deceit, the fact that human resources is on to the game should. Just
remember, whenever you tell the truth, you don't have to remember what you
Scam costs job seeker $1,800
Abridged: Chicago Sun Times
LAS VEGAS, NV -- Like many
people, Kelley Wilson just couldn't afford to lose $1,800. But that's what
happened last month when Wilson fell victim to a scam involving cashier's
checks & job sites that federal investigators say is sweeping the nation.
In Wilson's case, she was contacted by a company called Global Consumer
Services, which found her resume which she had posted online. The company
told her that she had been hired to be a "mystery shopper'' and that her job
was to test the MoneyGram wiring system at a Wal-Mart. Global Consumer sent
her a cashier's check for $1,800, which she deposited into her account.
Wilson then wired $1,620 to Canada, used $30 to pay the wiring fee and kept
$150 as payment for completing a report about the transaction. But days
after she deposited the check and wired the money from her account, she
found out her bank balance had been sapped. She also had a hard time
reaching people at Global Consumer. Federal and state officials issued an
alert about the scam.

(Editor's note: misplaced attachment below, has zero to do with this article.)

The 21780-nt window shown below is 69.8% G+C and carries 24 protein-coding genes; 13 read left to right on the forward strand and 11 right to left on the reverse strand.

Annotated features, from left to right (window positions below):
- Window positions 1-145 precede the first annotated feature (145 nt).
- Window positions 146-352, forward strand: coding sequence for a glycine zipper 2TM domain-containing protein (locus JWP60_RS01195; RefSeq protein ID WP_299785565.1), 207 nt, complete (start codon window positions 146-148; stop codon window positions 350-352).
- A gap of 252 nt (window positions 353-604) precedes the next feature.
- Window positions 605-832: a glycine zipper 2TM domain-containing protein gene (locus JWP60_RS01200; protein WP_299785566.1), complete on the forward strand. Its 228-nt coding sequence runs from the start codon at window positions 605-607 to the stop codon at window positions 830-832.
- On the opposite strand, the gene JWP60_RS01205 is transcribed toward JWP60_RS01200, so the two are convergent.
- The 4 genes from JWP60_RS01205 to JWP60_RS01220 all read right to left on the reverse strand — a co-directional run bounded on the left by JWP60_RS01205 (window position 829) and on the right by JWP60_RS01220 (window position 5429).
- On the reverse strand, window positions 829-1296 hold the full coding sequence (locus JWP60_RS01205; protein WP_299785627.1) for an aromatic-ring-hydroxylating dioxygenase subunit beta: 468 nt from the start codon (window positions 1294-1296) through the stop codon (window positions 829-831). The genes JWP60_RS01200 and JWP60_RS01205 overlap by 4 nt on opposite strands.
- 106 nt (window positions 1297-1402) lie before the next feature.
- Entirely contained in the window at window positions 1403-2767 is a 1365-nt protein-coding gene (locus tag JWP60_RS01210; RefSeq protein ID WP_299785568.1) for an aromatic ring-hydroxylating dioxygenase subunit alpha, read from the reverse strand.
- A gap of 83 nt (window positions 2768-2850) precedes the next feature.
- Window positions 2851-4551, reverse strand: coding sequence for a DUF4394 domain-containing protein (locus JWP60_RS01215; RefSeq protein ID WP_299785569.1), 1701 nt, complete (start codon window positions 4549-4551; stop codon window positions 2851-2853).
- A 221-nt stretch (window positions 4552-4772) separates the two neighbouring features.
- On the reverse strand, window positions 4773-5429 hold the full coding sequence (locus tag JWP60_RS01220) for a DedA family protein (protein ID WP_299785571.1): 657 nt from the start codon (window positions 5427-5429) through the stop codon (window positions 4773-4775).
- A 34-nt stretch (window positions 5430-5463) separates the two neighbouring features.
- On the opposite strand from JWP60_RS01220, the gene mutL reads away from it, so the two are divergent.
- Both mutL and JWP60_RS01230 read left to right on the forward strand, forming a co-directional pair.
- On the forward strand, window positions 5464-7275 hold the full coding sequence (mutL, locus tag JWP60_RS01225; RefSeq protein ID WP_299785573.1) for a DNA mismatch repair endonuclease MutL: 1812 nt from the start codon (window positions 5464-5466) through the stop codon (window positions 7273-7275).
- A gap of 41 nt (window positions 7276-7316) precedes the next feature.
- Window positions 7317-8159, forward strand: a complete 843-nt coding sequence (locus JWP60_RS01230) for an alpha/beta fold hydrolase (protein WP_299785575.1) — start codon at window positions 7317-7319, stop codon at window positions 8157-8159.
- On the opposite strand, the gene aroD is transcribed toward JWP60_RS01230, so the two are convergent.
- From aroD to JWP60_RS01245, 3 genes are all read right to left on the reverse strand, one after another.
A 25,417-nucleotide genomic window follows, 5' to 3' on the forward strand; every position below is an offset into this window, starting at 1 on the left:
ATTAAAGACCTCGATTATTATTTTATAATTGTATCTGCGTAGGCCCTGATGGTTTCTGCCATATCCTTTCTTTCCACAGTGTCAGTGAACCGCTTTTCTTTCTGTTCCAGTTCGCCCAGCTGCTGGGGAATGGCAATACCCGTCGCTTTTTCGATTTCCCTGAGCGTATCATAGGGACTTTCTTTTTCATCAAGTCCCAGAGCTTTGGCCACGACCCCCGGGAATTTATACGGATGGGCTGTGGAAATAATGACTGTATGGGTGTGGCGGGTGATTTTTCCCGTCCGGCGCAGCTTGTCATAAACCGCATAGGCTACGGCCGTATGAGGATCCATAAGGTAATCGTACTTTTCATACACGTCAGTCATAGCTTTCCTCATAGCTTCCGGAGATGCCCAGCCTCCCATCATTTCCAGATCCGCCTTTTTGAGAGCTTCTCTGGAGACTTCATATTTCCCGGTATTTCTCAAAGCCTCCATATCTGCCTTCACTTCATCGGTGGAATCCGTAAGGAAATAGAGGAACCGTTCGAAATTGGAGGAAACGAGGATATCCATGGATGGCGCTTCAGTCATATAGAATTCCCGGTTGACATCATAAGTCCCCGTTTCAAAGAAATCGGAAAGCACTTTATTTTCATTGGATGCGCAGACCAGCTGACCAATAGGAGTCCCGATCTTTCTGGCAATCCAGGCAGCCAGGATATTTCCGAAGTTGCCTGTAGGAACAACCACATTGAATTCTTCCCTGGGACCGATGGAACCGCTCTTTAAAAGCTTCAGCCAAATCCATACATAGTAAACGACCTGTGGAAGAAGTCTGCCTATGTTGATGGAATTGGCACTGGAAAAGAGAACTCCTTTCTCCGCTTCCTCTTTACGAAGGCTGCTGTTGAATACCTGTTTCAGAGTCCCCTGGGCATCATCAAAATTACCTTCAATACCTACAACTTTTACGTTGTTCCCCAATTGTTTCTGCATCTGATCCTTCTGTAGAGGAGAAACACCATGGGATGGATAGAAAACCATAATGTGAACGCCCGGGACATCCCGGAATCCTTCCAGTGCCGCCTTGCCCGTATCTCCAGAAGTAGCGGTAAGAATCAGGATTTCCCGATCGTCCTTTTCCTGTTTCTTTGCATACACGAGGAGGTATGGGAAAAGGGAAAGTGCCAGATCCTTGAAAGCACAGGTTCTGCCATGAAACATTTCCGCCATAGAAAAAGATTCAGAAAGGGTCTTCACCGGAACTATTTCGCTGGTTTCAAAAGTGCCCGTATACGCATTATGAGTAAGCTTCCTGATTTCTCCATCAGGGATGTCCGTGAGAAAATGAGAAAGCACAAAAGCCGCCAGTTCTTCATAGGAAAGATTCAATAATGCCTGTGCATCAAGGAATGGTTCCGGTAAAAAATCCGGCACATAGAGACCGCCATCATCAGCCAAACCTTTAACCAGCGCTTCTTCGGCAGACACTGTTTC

Online Advertised job vacancies up to 3,141,800
Source: The Conference Board
NEW YOUR, NY -- In January
2007 there were 3,141,800 unduplicated online advertised vacancies,
according to The Conference Board Help-Wanted OnLine Data Series released
January 31st, 2007, which measures more than 1,200 major Internet job boards
and smaller niche and regional job boards
Those advertised vacancies include 1,987,800 new ads that did not appear in
December, as well as reposted ads from the previous month. In January 2007
there were 2.1 advertised vacancies online for every 100 persons in the
national labor force. "January's job vacancy data points to a labor
that is definitely holding its own," said Gad Levanon, Economist at The
Of the 3 million plus job ads, the top ten occupations in demand were:
Management (354,800), Business and Financial Operations (277,900), Office
and Administrative support (257,200), Computer and Mathematical (256,200),
Healthcare Practitioners and Technical (239,400), Sales & Related (166,000),
Architecture and Engineering (165,200), Production (56,500), Installation,
Maintenance & repair (49,100), and Transportation and material moving
We need your
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referrals for. If the person you refer for one of these five positions is
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please visit us at
Director of Engineering (Southwest US & Europe)
Responsible for all engineering activities, including technology road maps,